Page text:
Low-Solubles Dried Distillers Grains Improves Pork Fat Quality

Results of recent research at the University of Minnesota show that low solubles distillers dried grains (LS-DDG) is a valuable feed ingredient for growing-finishing pigs, according to Lee Johnston of the West Central Research and Outreach Center. LS-DDG helped reduce some of the less desirable carcass traits observed when high levels of DDGS are fed during the finishing period.
calendar icon 21 April 2009
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The rapid expansion of the US ethanol industry has made dried distillers grains with solubles (DDGS) readily available for livestock feed. The University of Minnesota Swine Nutrition Group has spent considerable effort on learning how to properly use DDGS in swine diets. A comprehensive collection of the University's results can be found on its DDGS web site.

One challenge associated with DDGS feeding relates to soft fat that occurs in pork carcasses when high levels of DDGS are included in the diet. Soft fat creates problems for processors when they slice bacon and for consumers that discriminate against pork products that have an oily or soft appearance. The soft fat results from the high levels of corn oil present in the DDGS.

The high cost of fossil fuels has forced many ethanol plants to seek alternatives for drying distillers grains. One alternative used by some ethanol plants is to burn the solubles generated during ethanol production as fuel for their dryers. In these plants, burning the solubles to dry wet distillers grains reduces the amount of natural gas needed in the drying process. As a result, the livestock feed they produce is low-solubles dried distillers grains (LS-DDG). Since the solubles are not added back to the wet grains before drying, LS-DDG has lower fat content than typical DDGS (7.95 versus 8.87 per cent). An obvious question is how do pigs respond to LS-DDG since it is different than typical DDGS?

To answer this question, University of Minnesota Swine Nutrition Group conducted an energy balance trial at the Southern Research and Outreach Center in Waseca, Minnesota, and a growth performance trial at the West Central Research and Outreach Center in Morris, Minnesota. In the energy balance trial, it was determined that metabolizable energy content of LS-DDG is essentially equal to that of typical DDGS. In addition, nitrogen digestibility – an indicator of protein digestibility – of diets containing high levels of LS-DDG was marginally better than diets with similar concentrations of typical DDGS. So, LS-DDG can be included in diets for growing finishing pigs without compromising energy density of the diet and there might be some improvements in protein digestibility of LS-DDG-containing diets.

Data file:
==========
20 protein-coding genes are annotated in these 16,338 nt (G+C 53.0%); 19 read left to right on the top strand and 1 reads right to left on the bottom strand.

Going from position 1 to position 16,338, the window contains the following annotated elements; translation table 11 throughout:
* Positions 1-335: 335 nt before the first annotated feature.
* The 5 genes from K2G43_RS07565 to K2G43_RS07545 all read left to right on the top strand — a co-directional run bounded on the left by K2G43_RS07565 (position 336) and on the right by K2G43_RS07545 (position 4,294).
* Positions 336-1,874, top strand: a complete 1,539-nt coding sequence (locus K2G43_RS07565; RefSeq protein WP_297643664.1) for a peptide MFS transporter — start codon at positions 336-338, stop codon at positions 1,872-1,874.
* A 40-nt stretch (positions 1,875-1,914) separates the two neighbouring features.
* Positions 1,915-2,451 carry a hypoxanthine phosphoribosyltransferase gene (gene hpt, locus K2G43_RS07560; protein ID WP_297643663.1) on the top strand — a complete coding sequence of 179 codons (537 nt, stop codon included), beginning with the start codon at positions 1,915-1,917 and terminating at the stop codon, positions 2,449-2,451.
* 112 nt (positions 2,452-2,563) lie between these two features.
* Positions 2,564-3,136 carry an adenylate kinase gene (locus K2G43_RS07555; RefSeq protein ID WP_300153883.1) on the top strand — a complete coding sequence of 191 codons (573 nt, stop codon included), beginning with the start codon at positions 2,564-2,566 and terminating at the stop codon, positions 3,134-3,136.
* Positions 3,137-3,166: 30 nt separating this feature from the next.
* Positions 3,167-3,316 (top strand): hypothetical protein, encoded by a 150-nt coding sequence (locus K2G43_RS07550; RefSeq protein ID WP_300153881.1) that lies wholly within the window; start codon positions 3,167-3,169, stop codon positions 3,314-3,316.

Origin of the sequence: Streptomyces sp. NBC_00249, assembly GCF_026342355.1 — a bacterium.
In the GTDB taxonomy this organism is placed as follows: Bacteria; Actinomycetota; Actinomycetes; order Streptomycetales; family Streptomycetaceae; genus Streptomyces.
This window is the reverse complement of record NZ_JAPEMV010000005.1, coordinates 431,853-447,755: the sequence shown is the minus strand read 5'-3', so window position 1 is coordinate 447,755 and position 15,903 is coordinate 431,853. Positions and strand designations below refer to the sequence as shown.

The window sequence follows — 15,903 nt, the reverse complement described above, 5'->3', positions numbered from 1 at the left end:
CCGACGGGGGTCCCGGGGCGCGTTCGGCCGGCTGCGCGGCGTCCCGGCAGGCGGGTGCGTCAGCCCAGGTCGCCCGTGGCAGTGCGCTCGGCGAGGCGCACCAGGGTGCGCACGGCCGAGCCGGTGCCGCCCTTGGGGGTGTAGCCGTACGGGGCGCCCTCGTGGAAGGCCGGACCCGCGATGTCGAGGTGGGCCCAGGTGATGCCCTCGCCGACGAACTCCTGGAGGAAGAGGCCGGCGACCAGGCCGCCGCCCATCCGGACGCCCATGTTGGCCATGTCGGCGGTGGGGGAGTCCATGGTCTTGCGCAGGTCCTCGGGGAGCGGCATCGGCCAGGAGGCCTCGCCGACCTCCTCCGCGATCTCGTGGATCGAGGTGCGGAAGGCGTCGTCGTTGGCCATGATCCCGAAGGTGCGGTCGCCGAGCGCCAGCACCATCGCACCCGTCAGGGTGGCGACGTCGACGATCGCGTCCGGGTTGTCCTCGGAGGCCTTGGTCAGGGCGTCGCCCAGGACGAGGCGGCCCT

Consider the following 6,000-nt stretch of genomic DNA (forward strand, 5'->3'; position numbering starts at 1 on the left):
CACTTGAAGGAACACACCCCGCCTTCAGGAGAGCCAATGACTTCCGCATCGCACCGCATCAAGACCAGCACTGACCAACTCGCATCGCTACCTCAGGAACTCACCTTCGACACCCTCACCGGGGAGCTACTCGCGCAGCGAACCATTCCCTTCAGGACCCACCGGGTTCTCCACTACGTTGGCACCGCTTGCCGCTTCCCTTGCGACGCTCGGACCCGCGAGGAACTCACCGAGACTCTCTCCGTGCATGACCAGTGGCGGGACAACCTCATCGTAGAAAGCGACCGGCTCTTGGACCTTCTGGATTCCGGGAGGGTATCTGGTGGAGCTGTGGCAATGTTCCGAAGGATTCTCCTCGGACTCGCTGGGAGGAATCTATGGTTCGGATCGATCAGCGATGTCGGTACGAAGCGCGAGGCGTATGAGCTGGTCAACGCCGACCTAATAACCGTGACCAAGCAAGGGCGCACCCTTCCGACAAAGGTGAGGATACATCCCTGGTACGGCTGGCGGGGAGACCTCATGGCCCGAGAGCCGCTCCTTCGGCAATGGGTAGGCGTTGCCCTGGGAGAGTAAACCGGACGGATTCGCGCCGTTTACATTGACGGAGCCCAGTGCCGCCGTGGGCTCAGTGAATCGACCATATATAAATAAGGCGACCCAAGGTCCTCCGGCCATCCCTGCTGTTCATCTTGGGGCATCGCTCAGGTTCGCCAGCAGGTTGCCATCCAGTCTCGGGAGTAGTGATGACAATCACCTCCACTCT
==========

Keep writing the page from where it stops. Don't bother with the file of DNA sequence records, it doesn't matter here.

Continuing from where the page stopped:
In the second experiment, diets contained 20 per cent LS-DDG or DDGS and were compared to typical corn-soybean meal diets with no added ethanol by-products. No differences were found in growth rate (1.94, 1.89 and 1.94 lb/day) or feed intake (5.1, 5.2 and 5.3 lb/day) of pigs fed the control, LS-DDG, or DDGS diets, respectively.

Firmness of the belly was determined by draping it over a suspended bar (see picture). A firmer belly will not droop as much as a soft belly. Pigs fed LS-DDG produced bellies that were firmer than the DDGS-fed pigs but still slightly softer than pigs fed the control diet. These differences in belly firmness are likely due to the lower concentration of polyunsaturated fatty acids in the LS-DDG bellies (14.0 per cent) compared with DDGS bellies (15.4 per cent). Both LS-DDG and DDGS bellies had higher polyunsaturated fatty acids than control bellies (9.4 per cent). Following a similar pattern, iodine value of LS-DDG bellies (63.1) was lower than DDGS bellies (64.9) but still higher than control bellies (57.8).

Results of this investigation suggest that LS-DDG is a valuable feed ingredient for growing-finishing pigs. Use of LS-DDG should help reduce some of the less desirable carcass traits observed when high levels of DDGS are included in diets for pigs late in the finishing period.

This research was conducted by Roberta Amaral (University of Minnesota, Department of Animal Science) in association with Drs. Lee Johnston, Sam Baidoo, Jerry Shurson and Jon Anderson. Financial support from the Agricultural Utilization Research Institute and donation of LS-DDG and DDGS from the Corn Plus ethanol plant in Winnebago, MN made this research possible.

April 2009

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